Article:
The Southwestern Historical Quarterly, Volume 32, July 1928 - April, 1929 Page: 95

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Studies in Texas History

RECENT STUDIES IN TEXAS HISTORY
Three doctrinal theses on phases of Texas history were presented
at the June Commencement of the University of Texas. R. L.
Biesele, who wrote on The German Settlements in Texas, 1831-
1861, is Assistant Professor of History at the University of Ala-
bama; W. C. Holden, who wrote on Frontier Problems and Move-
ments in West Texas, 1846-1900, is Head of the Department of His-
tory in McMurry College, Abilene, Texas; Rupert N. Richardson,
who wrote on The Comanche Indians, 1820-1861, is Head of the
Department of History in Simmons College, Abilene, Texas.
Professor C. T. Neu of the East Texas State Teachers College
received the doctor's degree in May from the University of Cali-
fornia. His thesis is a survey of the Diplomatic History of the
Republic of Texas. Digests of the four theses appear below:
BIESELE, TIHE HISTORY OF THE GERMAN SETTLEMENTS IN TEXAS,
1831-1861: In presenting this study an effort was made to show
how the dissatisfaction with the prevailing social, economic, and
political conditions in Germany during the first half of the nine-
teenth century caused German emigrants to direct their footsteps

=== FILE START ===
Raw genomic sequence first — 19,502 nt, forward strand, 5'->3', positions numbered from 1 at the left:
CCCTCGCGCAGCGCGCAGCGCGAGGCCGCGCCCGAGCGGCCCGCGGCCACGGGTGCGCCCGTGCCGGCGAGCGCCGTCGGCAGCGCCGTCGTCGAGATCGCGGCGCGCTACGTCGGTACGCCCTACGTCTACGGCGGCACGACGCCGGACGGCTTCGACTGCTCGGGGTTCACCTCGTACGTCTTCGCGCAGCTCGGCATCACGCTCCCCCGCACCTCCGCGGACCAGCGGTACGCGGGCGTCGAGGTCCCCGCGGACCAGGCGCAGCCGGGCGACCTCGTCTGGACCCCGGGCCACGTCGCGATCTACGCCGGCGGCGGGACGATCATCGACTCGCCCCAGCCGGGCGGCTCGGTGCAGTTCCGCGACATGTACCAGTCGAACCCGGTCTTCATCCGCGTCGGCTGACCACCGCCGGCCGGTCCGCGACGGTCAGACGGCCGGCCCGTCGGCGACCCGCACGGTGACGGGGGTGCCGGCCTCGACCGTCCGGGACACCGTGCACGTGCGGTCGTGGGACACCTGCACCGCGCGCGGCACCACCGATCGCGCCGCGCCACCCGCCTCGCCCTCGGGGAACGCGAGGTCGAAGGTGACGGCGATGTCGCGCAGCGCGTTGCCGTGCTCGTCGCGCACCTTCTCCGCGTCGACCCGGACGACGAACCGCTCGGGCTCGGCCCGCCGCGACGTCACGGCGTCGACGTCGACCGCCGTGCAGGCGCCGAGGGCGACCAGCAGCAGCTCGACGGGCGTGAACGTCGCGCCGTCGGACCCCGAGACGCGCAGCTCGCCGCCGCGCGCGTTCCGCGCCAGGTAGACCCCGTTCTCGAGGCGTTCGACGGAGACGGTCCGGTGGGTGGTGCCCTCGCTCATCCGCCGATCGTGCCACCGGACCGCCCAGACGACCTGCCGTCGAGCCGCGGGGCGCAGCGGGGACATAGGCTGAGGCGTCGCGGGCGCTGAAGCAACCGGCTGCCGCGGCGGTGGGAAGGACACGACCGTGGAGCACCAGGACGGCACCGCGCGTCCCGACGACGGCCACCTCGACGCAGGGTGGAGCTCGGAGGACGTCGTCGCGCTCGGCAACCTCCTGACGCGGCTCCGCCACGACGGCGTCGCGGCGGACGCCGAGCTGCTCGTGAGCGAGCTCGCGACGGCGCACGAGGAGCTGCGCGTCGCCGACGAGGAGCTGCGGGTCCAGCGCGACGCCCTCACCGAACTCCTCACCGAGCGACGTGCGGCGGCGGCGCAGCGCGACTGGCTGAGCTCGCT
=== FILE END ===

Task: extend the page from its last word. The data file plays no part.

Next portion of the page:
toward Texas after that distant, promising land became known to
them. Various plans are included which were submitted to the
Spanish and Mexican governments in the interest of German col-
onization in Texas and it is pointed out how these, as well as
the proposals made later to the Republic of Texas, proved un-
productive.
The actual founding of German settlements in Texas began in
1831 when Friedrich Ernst, a former subject of the grand-duchy
of Oldenburg, settled on a league of land on the west bank of
Mill Creek in what is now Austin County. The first settlement
received the name of Industry and became the center of a number
of German settlements founded in Austin, Colorado, Fayette, Wash-
ington, DeWitt, and Victoria counties in the period before 1861.
With the single exception of Yorktown, no concerted effort was
behind the founding of any of these settlements.
In Western Texas, that is, in the counties of Comal, Guadalupe,
Gillespie, Llano, Kendall, and Kerr, on the other hand, the Ger-
man settlements were founded either directly or indirectly as the
result of a colonization movement supported by the Society for

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Texas State Historical Association. The Southwestern Historical Quarterly, Volume 32, July 1928 - April, 1929, periodical, 1929; Austin, Texas. (texashistory.unt.edu/ark:/67531/metapth101089/m1/99/ocr/: accessed September 30, 2016), University of North Texas Libraries, The Portal to Texas History, texashistory.unt.edu; crediting Texas State Historical Association.